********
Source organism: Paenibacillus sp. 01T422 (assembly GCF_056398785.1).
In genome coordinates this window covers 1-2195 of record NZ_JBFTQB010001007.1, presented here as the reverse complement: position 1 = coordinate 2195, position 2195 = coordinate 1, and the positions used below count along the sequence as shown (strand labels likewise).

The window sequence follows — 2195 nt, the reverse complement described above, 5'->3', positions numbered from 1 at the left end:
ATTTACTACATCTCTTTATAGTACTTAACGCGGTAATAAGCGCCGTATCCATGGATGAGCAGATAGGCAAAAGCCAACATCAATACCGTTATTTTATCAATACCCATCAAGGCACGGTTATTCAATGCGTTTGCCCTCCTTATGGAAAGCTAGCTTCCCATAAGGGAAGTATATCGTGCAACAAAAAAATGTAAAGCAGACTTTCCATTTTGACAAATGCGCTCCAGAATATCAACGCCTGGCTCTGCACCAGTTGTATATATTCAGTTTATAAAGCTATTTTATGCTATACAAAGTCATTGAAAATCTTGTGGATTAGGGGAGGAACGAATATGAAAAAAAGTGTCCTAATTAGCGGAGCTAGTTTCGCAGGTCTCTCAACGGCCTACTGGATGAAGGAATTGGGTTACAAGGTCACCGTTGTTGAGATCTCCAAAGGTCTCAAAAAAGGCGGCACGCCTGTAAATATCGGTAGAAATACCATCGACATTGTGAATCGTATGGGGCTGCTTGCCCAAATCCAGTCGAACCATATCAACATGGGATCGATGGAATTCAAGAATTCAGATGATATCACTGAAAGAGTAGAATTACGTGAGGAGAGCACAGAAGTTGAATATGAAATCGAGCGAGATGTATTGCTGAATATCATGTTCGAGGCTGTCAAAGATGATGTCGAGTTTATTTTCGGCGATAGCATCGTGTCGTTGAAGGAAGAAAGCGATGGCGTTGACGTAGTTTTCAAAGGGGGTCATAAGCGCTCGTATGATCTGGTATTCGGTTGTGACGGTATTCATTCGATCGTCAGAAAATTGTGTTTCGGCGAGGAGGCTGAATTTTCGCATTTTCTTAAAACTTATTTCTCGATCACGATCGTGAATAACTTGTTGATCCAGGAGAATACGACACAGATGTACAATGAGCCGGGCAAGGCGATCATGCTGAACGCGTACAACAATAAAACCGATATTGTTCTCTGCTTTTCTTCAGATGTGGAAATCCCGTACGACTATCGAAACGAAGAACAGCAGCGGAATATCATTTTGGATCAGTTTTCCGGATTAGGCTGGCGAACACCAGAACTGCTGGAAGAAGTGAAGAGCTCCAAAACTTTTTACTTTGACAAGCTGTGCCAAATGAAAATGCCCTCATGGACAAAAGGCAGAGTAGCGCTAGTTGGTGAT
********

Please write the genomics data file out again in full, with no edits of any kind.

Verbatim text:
Source organism: Paenibacillus sp. 01T422 (assembly GCF_056398785.1).
In genome coordinates this window covers 1-2195 of record NZ_JBFTQB010001007.1, presented here as the reverse complement: position 1 = coordinate 2195, position 2195 = coordinate 1, and the positions used below count along the sequence as shown (strand labels likewise).

The window sequence follows — 2195 nt, the reverse complement described above, 5'->3', positions numbered from 1 at the left end:
ATTTACTACATCTCTTTATAGTACTTAACGCGGTAATAAGCGCCGTATCCATGGATGAGCAGATAGGCAAAAGCCAACATCAATACCGTTATTTTATCAATACCCATCAAGGCACGGTTATTCAATGCGTTTGCCCTCCTTATGGAAAGCTAGCTTCCCATAAGGGAAGTATATCGTGCAACAAAAAAATGTAAAGCAGACTTTCCATTTTGACAAATGCGCTCCAGAATATCAACGCCTGGCTCTGCACCAGTTGTATATATTCAGTTTATAAAGCTATTTTATGCTATACAAAGTCATTGAAAATCTTGTGGATTAGGGGAGGAACGAATATGAAAAAAAGTGTCCTAATTAGCGGAGCTAGTTTCGCAGGTCTCTCAACGGCCTACTGGATGAAGGAATTGGGTTACAAGGTCACCGTTGTTGAGATCTCCAAAGGTCTCAAAAAAGGCGGCACGCCTGTAAATATCGGTAGAAATACCATCGACATTGTGAATCGTATGGGGCTGCTTGCCCAAATCCAGTCGAACCATATCAACATGGGATCGATGGAATTCAAGAATTCAGATGATATCACTGAAAGAGTAGAATTACGTGAGGAGAGCACAGAAGTTGAATATGAAATCGAGCGAGATGTATTGCTGAATATCATGTTCGAGGCTGTCAAAGATGATGTCGAGTTTATTTTCGGCGATAGCATCGTGTCGTTGAAGGAAGAAAGCGATGGCGTTGACGTAGTTTTCAAAGGGGGTCATAAGCGCTCGTATGATCTGGTATTCGGTTGTGACGGTATTCATTCGATCGTCAGAAAATTGTGTTTCGGCGAGGAGGCTGAATTTTCGCATTTTCTTAAAACTTATTTCTCGATCACGATCGTGAATAACTTGTTGATCCAGGAGAATACGACACAGATGTACAATGAGCCGGGCAAGGCGATCATGCTGAACGCGTACAACAATAAAACCGATATTGTTCTCTGCTTTTCTTCAGATGTGGAAATCCCGTACGACTATCGAAACGAAGAACAGCAGCGGAATATCATTTTGGATCAGTTTTCCGGATTAGGCTGGCGAACACCAGAACTGCTGGAAGAAGTGAAGAGCTCCAAAACTTTTTACTTTGACAAGCTGTGCCAAATGAAAATGCCCTCATGGACAAAAGGCAGAGTAGCGCTAGTTGGTGAT